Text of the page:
I believe the traditional of celebrating birthdays really didn't catch on with common people until the latter half of the 19th century or even later. Not because of religious beliefs but because most families could not afford the luxury of celebrating birthdays...and children were seen back in those days as more as a part of a labour force to help supplement family income.
There is some truth to that, sadly, due to poverty. However, birthdays were probably marked and celebrated since earliest days, especially certain important birthdays. Followers of Judaism celebrate the 13th birthday of males (bar mitzvah), and something like bar mitzvahs were probably celebrated by ancient Hebrews as the 13th birthday is mentioned in Hebrew texts. Hindus celebrate the 13th birthday too. Much like modern Europeans, Romans and other Italic peoples celebrated birthdays regularly, a practice that was condemned by some early Christians.
In 'On Levites', Origen viciously condemns celebrating birthdays. Origen was not all bad and not like a lot of fundamentalist Christians of the day as he seemed to believe in a universalist apokatastasis, a positive hangup from paganism.
I consider myself a christian and I celebrate my birthday, though it's pretty low-key not because of my lds beliefs... which in fact LDS members do observe birthdays..in fact lds members are encouraged to observe birthdays but for me it is matter of personal preference.
Indeed. Birthdays are a valid observance in many human cultures.
Most christian denomations are hardly what you paint them to be..
I'll grant you that, but most fundamentalists seem to be. Very sad indeed.
most celebrate birthdays, send thier kids to public schools and allow blood tranfusions and other medical treatment... and most of them have rules of conduct that are quite reasonable even by worldly standards and yet does not contradict the commandments.
Most might, thankfully, but there seems to be a shift in Christianity and I believe that Christianity of the future will turn more toward fundamentalist sects who disallow such things. OK blood transfusions are only really disallowed in JW as far as I know, but home-schooling is certainly very common with fundamentalists and so, apparently, is not celebrating birthdays (not even that of Jesus Christ sometimes!).
While I may disagree with some of the practices of Jehovah Witnesses as our friend Wes is a member of they in no way offend me personally.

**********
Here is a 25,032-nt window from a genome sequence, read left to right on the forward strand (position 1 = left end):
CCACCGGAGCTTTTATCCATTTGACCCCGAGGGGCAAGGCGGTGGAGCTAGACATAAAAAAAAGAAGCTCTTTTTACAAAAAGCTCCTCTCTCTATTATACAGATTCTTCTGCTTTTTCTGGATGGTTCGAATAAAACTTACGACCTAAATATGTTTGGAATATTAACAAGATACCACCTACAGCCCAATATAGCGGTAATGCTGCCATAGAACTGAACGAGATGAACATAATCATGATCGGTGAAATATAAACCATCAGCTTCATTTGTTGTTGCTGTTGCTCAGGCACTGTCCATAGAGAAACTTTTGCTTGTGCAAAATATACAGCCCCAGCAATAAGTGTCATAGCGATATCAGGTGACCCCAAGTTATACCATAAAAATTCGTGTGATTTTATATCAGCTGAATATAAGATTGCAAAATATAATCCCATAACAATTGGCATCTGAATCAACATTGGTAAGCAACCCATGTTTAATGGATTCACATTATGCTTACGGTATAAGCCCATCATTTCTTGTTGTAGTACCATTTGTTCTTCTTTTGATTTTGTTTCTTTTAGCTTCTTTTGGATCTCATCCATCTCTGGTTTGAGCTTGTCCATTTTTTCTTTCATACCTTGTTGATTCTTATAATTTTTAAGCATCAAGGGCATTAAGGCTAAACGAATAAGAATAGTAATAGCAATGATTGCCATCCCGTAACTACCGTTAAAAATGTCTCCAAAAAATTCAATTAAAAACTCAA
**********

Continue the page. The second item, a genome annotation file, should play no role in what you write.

No offence meant to Wes, but I have known children of JWs who have died because their parents did not allow them to have blood transfusions. They could have list if not for such strange practices. This strikes me as a major black mark against JW. It is the social and moral duty of a parent to save the life of their children if possible, in my opinion.
Yes the early mormon church was indeed was severely persucuted not from the heathen but most of the persecution came from other christian denomination particularly the baptists...but you know full well that mormons were not the only ones who were persecuted.
Indeed, they were not. ''Heathens/pagans'' suffered far worse. Especially those in Europe and the Americas.
The jewish people for centuries were probably the most persecuted group in the history of the world especially in Russia
It is hard to say that they are the most persecuted group as you have Romani, Sindis etc. too. But they did, indeed, suffer great persecution. The Tsarists pogroms (which saw the publication of 'The Protocols of The Learned Elder's of Zion') still affect Judaism to this day, as do the actions of NAZI Germany. Jews are not a race, they are as ethnically diverse as Christians and Muslims, however, they were grouped as a race by regimes such as the NAZIs which also lead to the creation of negative and racialist Zionism which caused suffering to both Jews and Muslims.
particular in the middle east
But not as much as you would expect. Most Muslims are anti-Israeli not anti-Jewish (though there are anti-Jews too). Many ''Arabic'' Jews (often actually descended from the Hebrews themselves but mixed with Arabs) in, say, Palestine support the Palestinian cause because they are part of the Palestinian, rather than Israeli community. So the issue is not a black and white Jews vs. Muslims thing for the most part.
but you certainly get a great deal of anti-semitic sentiments in Europe and North America.
You do. You either get fanatic pro-Jews or fanatic anti-Jews. Both, in my opinion, are dangerous and absurd.
Lastly nearly every group paints itself as victims, including the atheists themselves.
Some do, I'll give you that. However, atheists, like heathens and Christian ''heretics'', have more of a reason to. They were discriminated against by the Christian majority of post-heathen Europe for almost a millennium. Christians never suffered the amount of persecution that most groups received from Christians themselves. Even the anti-Christian riots in Gujarat (ironically, and sadly, the former home of Gandhi) do not compare to that of the Christian regimes in Europe in the centuries following the conversion of the majority of Europeans. Christians playing the victim card, especially in regards to heathens, always seems quite ironic and a little poor taste.